Dr. A and Mr. Y both mentioned that HIV is a highly stigmatised condition. According to UNAIDS (2008, pp. 78), ‘HIV-related stigma’ is the ‘process of devaluation of people living with or associated with HIV’. Scrambler (2008, pp. 211-212) noted that ‘a persistently negative societal reaction has continued to play a vital role in the experiences of individuals with the [human immunodeficiency] virus’. Stigma exists because it connotes behaviours such as homosexuality, prostitution and drug abuse (Avert, 2009). I think this displays extreme prejudice and ignorance is exacerbating the problem of socially isolating HIV patients. HIV-related stigma is detrimental for both the individual patient and public health and Mills (2006, pp. 498-503) has shown that ‘HIV-related stigma’ has a significant affect in preventing patients from accessing care. They may be worried about being discriminated against or being shunned by friends and family. Mr. Y commented that he is ‘angry at the stupidity that some people display [towards HIV]’ and that he fears ostracisation. This stigma has been noted in practise. Dr. A explained that her clinic has several single locked rooms where patients will wait to be seen without fear of recognition as they feel humiliated in common waiting rooms. Some make long journeys to prevent being identified by anyone they might know.
Criminalising HIV has certainly not helped to reduce stigma. There have been numerous cases throughout the world where people have been prosecuted for transmission with great disparity in the application of law (Cameron et. al, 2008). This includes a HIV positive homeless person who was jailed for thirty five years for spitting in a police officer’s face as he used a ‘deadly weapon’ which was his ‘saliva’ (Kovach, 2008).
According to Dr. A, communication is a crucial barrier for patients who do not speak English as a first language. Almost ninety percent of her patients are from sub-Saharan Africa and those who have recently migrated to the UK in particular find it difficult to access HIV services in London due to the language difference. She uses an interpreter during her consultations but hinted that it is possible that relevant pieces of information may be missed. I believe this is a crucial obstacle as direct translation, or the lack of it, from one language to another could result in omission or substitution of crucial words which could affect her service delivery. Dr. A’s clinic has attempted to resolve this issue by employing a doctor who speaks French who is better suited to treating people from the Ivory Coast. Counselling services in her clinic have been supplemented through the provision of an African counsellor.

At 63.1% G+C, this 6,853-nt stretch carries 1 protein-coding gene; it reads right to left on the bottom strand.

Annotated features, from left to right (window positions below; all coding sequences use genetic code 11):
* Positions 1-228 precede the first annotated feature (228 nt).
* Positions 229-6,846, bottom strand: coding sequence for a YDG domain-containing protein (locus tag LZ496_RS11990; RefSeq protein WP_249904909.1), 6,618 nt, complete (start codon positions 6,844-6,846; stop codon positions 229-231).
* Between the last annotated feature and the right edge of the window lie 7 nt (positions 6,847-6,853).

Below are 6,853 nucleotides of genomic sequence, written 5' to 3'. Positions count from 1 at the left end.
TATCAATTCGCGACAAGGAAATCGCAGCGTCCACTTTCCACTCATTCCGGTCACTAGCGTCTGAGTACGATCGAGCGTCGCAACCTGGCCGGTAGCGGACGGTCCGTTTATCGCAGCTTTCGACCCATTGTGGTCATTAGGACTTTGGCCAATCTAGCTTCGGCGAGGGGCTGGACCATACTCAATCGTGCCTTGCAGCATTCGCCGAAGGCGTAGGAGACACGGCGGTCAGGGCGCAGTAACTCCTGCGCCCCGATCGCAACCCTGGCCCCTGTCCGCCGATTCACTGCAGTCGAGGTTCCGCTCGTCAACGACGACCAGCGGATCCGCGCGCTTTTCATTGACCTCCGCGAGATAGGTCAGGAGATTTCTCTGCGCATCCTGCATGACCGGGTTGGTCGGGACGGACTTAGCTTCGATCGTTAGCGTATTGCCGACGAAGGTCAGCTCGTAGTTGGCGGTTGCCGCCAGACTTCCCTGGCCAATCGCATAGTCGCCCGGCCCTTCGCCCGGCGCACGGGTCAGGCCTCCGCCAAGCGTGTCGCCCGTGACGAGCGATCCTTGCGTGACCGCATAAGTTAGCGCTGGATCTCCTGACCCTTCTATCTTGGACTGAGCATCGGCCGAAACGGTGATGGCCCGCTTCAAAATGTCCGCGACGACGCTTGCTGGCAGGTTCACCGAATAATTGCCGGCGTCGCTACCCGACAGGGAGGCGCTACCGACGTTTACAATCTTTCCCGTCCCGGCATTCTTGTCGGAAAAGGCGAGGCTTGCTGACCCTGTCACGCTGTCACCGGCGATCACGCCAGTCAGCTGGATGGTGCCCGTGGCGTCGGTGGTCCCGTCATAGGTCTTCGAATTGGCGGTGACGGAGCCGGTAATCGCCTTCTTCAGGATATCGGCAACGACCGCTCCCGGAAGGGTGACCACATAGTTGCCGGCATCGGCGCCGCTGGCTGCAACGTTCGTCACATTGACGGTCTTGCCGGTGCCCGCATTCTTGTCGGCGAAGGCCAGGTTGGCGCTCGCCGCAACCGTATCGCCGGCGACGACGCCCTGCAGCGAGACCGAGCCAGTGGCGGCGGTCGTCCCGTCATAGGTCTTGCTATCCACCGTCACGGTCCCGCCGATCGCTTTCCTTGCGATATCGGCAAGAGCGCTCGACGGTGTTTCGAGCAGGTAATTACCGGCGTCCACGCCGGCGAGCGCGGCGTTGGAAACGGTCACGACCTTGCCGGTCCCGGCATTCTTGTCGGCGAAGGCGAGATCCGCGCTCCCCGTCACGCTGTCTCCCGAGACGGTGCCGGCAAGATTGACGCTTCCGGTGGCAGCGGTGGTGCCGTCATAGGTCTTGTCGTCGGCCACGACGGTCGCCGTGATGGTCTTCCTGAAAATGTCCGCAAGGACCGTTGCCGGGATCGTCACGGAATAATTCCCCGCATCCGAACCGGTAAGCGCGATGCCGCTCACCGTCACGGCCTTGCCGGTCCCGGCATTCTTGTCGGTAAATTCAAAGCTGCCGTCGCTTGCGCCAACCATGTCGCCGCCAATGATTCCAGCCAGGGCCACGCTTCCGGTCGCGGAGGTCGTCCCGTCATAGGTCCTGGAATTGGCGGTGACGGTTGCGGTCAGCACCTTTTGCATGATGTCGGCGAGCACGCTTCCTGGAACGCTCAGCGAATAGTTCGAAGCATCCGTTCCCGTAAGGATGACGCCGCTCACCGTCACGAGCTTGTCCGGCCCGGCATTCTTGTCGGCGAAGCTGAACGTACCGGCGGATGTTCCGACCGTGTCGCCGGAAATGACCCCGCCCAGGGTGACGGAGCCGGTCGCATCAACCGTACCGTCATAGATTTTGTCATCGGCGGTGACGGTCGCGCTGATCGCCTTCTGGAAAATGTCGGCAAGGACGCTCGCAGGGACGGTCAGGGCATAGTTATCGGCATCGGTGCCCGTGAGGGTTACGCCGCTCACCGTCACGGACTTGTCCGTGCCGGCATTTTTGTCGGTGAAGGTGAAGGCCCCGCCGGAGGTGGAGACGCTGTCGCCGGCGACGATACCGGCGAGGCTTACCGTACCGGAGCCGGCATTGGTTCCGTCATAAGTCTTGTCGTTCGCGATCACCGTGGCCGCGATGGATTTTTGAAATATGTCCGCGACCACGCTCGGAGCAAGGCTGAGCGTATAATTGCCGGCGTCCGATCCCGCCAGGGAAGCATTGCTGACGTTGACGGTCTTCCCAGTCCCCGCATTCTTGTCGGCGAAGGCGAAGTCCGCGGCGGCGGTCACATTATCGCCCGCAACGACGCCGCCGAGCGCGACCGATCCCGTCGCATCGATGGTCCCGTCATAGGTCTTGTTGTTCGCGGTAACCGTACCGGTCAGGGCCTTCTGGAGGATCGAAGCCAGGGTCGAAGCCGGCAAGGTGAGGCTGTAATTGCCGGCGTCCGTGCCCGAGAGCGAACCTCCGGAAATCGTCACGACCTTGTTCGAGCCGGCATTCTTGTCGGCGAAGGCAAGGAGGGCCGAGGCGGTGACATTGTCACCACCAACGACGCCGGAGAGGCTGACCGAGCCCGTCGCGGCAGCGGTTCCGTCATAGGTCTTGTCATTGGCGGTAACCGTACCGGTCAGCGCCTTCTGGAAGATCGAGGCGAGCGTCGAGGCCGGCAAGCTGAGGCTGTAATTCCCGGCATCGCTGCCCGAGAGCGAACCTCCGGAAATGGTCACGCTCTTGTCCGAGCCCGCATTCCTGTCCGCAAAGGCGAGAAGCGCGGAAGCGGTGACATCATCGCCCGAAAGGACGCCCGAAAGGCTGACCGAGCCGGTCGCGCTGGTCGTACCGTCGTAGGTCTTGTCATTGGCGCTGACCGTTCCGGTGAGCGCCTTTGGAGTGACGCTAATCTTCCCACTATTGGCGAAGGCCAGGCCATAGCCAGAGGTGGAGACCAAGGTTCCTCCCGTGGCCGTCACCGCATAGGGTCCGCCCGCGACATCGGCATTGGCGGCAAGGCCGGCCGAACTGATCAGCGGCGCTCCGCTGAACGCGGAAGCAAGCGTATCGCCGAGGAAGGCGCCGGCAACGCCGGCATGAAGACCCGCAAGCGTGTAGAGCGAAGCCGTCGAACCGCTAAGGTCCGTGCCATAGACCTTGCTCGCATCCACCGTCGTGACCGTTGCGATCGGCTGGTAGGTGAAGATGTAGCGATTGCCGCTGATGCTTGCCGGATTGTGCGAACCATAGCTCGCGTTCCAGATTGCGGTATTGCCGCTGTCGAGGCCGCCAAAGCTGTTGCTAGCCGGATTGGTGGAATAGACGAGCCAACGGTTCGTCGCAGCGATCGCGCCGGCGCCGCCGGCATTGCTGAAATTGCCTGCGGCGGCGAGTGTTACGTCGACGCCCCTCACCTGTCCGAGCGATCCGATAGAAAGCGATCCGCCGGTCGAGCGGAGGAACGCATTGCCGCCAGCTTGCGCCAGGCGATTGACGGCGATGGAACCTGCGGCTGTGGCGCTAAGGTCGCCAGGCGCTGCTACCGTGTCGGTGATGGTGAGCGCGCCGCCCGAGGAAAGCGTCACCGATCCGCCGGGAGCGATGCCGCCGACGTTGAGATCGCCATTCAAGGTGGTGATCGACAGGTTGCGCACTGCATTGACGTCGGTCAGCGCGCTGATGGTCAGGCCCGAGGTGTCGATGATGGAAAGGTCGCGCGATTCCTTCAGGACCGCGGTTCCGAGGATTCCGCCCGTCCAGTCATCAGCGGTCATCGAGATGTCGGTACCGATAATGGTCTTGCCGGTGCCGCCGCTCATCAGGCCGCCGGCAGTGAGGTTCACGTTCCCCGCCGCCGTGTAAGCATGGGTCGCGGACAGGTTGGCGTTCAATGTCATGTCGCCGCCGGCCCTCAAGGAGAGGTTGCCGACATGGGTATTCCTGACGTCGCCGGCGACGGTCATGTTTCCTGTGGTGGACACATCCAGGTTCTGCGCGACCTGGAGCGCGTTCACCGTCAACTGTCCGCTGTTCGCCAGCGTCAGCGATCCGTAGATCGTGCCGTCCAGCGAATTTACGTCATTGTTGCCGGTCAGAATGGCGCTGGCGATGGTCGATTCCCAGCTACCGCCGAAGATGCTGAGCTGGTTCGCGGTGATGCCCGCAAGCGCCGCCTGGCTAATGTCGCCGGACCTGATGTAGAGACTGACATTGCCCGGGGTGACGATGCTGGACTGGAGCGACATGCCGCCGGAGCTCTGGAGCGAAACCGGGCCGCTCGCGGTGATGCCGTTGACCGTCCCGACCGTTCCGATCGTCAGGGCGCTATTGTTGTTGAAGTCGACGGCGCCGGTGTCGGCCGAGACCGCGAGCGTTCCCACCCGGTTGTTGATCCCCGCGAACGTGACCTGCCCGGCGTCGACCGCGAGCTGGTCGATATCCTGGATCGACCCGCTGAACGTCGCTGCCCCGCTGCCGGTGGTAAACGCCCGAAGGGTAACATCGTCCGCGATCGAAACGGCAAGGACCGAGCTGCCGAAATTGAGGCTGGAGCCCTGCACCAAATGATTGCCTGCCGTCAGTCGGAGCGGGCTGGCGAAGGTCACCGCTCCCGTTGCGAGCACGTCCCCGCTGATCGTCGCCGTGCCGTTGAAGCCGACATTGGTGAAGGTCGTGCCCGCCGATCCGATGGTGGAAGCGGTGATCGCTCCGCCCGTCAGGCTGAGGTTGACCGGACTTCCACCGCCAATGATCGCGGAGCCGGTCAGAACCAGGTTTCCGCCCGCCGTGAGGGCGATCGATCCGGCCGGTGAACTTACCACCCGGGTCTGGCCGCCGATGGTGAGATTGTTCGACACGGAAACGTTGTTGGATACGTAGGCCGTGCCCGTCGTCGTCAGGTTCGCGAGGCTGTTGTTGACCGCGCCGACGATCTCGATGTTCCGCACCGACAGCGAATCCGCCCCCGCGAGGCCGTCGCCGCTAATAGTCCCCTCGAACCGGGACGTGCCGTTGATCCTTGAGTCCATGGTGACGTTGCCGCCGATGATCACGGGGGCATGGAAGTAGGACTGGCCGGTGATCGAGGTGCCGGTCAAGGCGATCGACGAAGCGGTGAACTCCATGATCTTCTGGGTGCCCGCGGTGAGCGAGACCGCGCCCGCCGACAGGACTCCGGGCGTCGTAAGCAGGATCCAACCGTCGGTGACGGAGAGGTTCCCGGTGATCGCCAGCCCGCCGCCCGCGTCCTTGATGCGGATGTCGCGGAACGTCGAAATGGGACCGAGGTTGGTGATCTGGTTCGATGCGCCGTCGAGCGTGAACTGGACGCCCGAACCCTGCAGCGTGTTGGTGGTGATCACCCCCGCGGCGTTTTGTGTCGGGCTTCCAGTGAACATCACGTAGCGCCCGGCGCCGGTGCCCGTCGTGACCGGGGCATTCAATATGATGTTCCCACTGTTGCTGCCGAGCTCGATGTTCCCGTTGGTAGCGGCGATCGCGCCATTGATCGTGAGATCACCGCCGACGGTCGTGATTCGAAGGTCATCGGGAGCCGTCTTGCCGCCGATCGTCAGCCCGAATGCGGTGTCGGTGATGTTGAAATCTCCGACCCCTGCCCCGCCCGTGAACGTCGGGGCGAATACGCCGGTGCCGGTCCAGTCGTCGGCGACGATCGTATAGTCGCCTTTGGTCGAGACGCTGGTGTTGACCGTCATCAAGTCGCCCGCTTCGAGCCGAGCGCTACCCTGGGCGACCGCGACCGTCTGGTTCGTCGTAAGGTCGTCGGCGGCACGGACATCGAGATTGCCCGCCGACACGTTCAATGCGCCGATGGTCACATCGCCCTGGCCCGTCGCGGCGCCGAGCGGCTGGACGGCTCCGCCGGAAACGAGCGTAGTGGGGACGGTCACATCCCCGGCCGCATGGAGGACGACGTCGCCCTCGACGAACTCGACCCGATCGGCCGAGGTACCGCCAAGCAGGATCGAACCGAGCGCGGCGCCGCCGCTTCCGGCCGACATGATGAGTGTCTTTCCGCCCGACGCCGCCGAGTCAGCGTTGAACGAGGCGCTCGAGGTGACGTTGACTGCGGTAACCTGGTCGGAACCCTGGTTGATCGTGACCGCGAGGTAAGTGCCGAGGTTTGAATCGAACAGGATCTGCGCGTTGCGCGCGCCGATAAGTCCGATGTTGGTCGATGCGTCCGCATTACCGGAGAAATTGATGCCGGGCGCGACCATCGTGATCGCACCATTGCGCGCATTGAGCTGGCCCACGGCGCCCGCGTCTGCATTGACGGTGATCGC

Interestingly, Mr. Y believes that doctors lack adequate listening skills. He believes that in ‘conventional medicine’ as he describes it, doctors are not willing to understand the patient as a whole, and he remarked that ‘patients are just facts and numbers’. It should be noted that Mr. Y is an alternative medicine practitioner for the past fifteen years and I believe this has most likely biased his views as both types of medicine adopt different techniques to manage and resolve disease. However, in general, Mr. Y’s opinion raises an interesting point. Some people may have a fear or dislike of doctors and this could prevent them from seeking treatment.
Dr. A mentioned that a significant majority of her patients are asylum seekers from sub-Saharan Africa. Currently, almost a quarter of HIV patients in London acquired the infection in Africa (HPA, 2009, table 3). The UK government aims to remove failed asylum seekers from the country as it believes that their country has antiretroviral drugs even if the patients are personally not able to access them. The fear of deportation and cost could deter patients from coming forward and seeking help. Cost recently became a barrier following an appeal in the case of R v Secretary of State for Health  EWCA Civ 225 whereby failed asylum seekers are no longer entitled to free treatment from the NHS. Based on Dr. A’s experience, some of her patients from Africa consider HIV as a secondary problem and are more interested in immigration and housing, a problem compounded if they children.
I think that are a few barriers on an individual level which were raised in my discussion with both Dr. A and Mr. Y. Religious beliefs may prevent people from seeking treatment or advice and in an interesting debate, it was argued that Catholicism has ‘beliefs contrary’ to effective management and prevention of HIV such as the use of condoms (Rodriguez et al., 2008). Some of Dr. A’s patients refused treatment as they thought it was ‘God’s will’. I believe other barriers could be issues such as a lack of knowledge of available services and general misconceptions about the condition. This is further complicated for people who may be new to the country.
It is now important to consider the methods health and social services can use to overcome barriers. Current guidelines for the clinical management of HIV emphasises the need to ’empower’ patients and understand the ‘social exclusion and stigma’ associated with HIV (MedFASH, 2003, pp. 9-10). I believe that stigma stems from a lack of knowledge. There needs to be greater public awareness of HIV
Service delivery needs to account for the extremely sensitive nature of HIV. Doctors can reaffirm the patient’s right to confidentiality.
This is an ideal approach as partnership between care providers and the patient will ultimately benefit the patient in overcoming social exclusion.
Dr. A’s clinic advocates a patient’s forum where people have a voice. Patients can obtain more information about the extended services available to them as well as having a playing in the ways in which the existing service could be improved. However, Mr. Y, as a patient believes he does not have a voice in the current system and has instead created a personal creative outlet to express his feelings in the form of artistic therapies.
The services discussed are just a brief glimpse of the entire range on offer in London and as per Dr. A are ‘among the best in the UK’. Availability of healthcare services means very little if people are unwilling to use them. Even though HIV has received mass media coverage and support, World AIDS day for example, it is true to say that a crucial barrier in service delivery is stigmatisation. I believe through greater public awareness, education and tolerance, there will be a reduction in HIV-related stigma. To quote AIDS advocate Dame Elizabeth Taylor, ‘it is bad enough people are dying of AIDS, but no one should die of ignorance’.